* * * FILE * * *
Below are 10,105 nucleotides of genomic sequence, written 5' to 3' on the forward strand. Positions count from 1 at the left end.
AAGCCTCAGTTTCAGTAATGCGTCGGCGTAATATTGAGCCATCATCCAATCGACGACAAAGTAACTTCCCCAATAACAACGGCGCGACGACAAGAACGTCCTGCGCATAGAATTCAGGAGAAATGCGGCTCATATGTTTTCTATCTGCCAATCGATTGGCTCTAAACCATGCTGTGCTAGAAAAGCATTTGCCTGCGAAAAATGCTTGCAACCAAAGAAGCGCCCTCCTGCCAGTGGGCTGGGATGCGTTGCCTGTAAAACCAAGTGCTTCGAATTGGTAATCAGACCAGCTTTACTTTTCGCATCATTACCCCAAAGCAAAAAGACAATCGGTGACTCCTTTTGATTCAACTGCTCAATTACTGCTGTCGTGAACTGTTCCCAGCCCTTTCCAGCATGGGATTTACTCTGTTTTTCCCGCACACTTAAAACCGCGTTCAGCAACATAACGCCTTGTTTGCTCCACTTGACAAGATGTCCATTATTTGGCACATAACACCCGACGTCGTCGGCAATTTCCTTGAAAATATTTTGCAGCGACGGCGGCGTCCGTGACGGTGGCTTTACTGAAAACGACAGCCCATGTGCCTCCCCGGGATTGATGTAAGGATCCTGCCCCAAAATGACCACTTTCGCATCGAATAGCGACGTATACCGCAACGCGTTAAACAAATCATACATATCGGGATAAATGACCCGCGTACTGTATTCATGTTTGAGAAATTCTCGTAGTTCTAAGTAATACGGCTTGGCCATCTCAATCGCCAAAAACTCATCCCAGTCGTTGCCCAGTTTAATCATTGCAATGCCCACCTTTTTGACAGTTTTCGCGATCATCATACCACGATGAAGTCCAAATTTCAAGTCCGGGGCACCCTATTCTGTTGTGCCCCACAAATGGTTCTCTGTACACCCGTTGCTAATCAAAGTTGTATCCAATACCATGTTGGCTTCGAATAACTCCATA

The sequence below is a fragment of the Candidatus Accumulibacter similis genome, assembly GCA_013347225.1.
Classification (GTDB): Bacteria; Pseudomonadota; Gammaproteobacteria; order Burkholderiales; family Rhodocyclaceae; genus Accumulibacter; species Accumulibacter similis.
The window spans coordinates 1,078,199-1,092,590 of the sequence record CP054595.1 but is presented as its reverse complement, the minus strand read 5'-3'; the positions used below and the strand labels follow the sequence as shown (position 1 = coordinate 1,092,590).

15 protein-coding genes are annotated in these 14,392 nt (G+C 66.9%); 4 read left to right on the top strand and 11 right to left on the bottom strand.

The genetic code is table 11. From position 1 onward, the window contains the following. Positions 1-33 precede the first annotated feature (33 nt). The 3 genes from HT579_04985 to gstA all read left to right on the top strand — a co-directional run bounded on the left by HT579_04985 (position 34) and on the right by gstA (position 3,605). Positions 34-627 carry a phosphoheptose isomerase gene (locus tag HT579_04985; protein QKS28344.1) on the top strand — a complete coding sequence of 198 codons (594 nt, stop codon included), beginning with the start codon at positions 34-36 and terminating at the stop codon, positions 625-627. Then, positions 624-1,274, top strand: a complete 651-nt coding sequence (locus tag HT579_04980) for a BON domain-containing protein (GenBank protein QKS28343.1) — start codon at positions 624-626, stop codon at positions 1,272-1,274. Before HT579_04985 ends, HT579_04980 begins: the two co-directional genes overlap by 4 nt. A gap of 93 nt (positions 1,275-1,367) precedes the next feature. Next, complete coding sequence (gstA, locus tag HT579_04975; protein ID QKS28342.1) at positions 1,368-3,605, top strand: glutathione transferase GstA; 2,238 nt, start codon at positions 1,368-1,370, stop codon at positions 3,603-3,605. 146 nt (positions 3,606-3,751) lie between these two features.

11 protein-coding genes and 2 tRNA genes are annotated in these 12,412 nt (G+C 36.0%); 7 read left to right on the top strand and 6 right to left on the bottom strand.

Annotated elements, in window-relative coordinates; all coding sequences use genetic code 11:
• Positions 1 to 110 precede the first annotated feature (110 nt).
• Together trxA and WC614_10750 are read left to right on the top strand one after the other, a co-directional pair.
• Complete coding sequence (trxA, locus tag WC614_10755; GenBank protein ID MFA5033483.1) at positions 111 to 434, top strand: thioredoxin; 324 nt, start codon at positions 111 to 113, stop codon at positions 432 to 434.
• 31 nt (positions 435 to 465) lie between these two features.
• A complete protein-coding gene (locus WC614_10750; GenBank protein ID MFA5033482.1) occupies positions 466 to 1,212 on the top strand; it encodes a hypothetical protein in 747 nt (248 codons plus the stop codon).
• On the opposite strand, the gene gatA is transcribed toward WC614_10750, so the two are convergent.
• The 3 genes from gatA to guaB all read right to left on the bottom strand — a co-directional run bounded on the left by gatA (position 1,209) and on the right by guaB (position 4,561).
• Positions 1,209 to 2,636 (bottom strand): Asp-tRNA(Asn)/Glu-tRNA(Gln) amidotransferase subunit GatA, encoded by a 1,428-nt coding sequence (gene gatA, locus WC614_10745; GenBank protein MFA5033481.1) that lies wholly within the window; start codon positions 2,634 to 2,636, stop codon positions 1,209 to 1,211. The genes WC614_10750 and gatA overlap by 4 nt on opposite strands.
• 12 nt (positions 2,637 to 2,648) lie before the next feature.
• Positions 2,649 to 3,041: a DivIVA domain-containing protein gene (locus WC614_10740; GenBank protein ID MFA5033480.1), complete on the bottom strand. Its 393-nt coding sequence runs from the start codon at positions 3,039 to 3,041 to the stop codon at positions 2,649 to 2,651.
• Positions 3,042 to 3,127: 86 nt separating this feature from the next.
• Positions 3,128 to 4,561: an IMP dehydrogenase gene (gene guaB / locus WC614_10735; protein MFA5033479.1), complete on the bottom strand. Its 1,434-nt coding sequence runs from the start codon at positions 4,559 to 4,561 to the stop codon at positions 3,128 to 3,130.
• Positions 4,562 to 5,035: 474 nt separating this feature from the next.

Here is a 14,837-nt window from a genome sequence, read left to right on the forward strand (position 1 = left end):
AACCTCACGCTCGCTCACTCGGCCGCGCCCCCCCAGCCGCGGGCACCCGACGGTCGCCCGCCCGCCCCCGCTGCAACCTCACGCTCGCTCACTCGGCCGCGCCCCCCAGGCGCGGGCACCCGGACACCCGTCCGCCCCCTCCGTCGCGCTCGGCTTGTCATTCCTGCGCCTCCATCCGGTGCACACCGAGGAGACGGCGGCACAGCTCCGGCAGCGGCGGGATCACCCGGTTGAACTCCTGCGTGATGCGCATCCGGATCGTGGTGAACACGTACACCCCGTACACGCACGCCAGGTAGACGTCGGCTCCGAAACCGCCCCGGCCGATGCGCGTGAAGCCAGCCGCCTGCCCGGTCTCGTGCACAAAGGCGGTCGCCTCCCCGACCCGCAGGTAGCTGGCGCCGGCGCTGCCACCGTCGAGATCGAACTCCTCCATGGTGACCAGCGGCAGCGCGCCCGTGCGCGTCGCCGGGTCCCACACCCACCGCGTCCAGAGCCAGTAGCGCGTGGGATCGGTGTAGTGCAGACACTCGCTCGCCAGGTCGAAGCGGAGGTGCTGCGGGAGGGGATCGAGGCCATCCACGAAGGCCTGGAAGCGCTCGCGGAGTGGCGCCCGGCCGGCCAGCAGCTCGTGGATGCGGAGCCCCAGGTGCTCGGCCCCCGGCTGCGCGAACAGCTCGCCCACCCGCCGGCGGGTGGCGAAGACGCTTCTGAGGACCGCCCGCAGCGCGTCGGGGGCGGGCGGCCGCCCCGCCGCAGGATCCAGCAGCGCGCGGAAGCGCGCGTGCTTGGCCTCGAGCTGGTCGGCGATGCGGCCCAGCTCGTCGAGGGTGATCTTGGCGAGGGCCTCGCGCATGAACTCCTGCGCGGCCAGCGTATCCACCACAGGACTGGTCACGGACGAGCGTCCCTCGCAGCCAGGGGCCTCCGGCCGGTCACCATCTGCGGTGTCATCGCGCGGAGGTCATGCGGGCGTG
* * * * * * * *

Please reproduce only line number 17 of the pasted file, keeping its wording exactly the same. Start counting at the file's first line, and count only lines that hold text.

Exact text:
• Positions 1,209 to 2,636 (bottom strand): Asp-tRNA(Asn)/Glu-tRNA(Gln) amidotransferase subunit GatA, encoded by a 1,428-nt coding sequence (gene gatA, locus WC614_10745; GenBank protein MFA5033481.1) that lies wholly within the window; start codon positions 2,634 to 2,636, stop codon positions 1,209 to 1,211. The genes WC614_10750 and gatA overlap by 4 nt on opposite strands.